Saturday, September 4, 2010

Review: Throne of Jade, by Naomi Novik


Did I enjoy Throne of Jade as much as its predecessor, Temeraire? If anything, I enjoyed it more. I loved it so much that yesterday I made my ever patient boyfriend drive me to a city nearly two hours away so I could purchase the next two books for twice the price than if I got them from Book Depository, because I want to read them right now, not in 7-15 days!
Reviews of those two will be forthcoming, I'm sure, but for now let's talk Throne of Jade. (Probably you should read Temeraire before you read this). The plot is basically this: China wants Temeraire back, preferably sans Laurence. So it's off to China with Laurence and Temeraire, where they hope to convince the emperor to let Britain keep Temeraire.
Let me first point out a two ways in which I think this book could have easily faltered. First, the depiction of the Chinese and their culture was of course going to be tricky, especially considering that our POV man, Laurence, it not favourably disposed to the Chinese AT ALL. (The are trying to remove him from Temeraire's company, after all). But Novik does a good job of contrasting China to Britain and highlighting how strange everything is to the Western characters without ever sinking into, 'gosh, look how silly these Chinese people are!' Some of the Chinese characters are portrayed negatively, but its never because they are Chinese. The insertion of Dragons into Chinese culture also felt very authentic, and far more natural than the British dragons in book one.
The second trap that I am glad Novik avoided is a common trope in books like this. Almost every character in this book is devoted to separating Laurence and Temeraire. How easy it would have been, and how predictable, to have a miss-communication or misunderstanding that does indeed separate the two, until they triumphantly overcome the obstacle. Yawn yawn yawn. The relationship between Temeraire and Laurence in this book is deeper than that trope (which I hate, without exception). There is a moment where it could have come into play; Temeraire is inexplicably absent when Laurence desperately needs him. But, but, wait for it, Laurence gives Temeraire a chance to explain and, oh my god, get this, Temeraire explains! Wow!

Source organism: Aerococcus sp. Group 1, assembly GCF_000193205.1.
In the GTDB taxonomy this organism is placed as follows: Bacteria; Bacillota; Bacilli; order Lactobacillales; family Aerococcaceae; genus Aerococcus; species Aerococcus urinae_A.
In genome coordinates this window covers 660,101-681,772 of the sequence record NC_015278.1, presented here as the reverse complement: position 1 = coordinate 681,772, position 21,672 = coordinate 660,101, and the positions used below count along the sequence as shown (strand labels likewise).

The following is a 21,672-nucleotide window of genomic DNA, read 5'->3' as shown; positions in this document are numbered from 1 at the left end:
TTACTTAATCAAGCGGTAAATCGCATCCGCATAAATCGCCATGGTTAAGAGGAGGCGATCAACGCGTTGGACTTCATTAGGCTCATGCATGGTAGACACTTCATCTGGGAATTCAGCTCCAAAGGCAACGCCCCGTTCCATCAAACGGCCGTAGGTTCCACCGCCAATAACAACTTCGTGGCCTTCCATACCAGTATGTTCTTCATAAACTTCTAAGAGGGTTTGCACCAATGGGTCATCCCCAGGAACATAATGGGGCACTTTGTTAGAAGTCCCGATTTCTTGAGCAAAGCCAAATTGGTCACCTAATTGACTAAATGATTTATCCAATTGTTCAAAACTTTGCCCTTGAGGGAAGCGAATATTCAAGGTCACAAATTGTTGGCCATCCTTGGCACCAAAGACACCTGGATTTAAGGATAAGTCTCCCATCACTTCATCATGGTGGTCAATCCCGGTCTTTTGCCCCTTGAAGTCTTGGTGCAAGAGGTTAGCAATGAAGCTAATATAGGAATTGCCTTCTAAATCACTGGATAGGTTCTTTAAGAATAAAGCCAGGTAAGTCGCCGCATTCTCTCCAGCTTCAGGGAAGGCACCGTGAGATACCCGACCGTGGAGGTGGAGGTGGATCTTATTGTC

It was very gratifying to see Laurence and Temeraire's relationship develop. In the first book there was definitely a feeling that Temeraire was a child and Laurence an adult, but as Throne of Jade plays out we see the two slowly become equals. Temeraire starts to establish who he is outside of Laurence and, instead of seeing this as some kind of abandonment, Laurence is supportive. What I'm saying is that one of the most realistic and healthy adult relationships I have ever encountered in fiction is here, between a man and his dragon.
The plot, while I may have made it sound simple, is very exciting. Storms, sea serpents and murder attempts abound, and unlike in the previous book there is quite a few character deaths. There was also a fight between two dragons, which played out very differently to the multi dragon battles we’ve already seen and was a thrill to read.
Ultimately I felt that this book nimbly sidestepped the potential pitfalls that faced it, and has left even more eager to continue reading the adventures of Laurence and Temeraire.


How did I get this book? From book depository 


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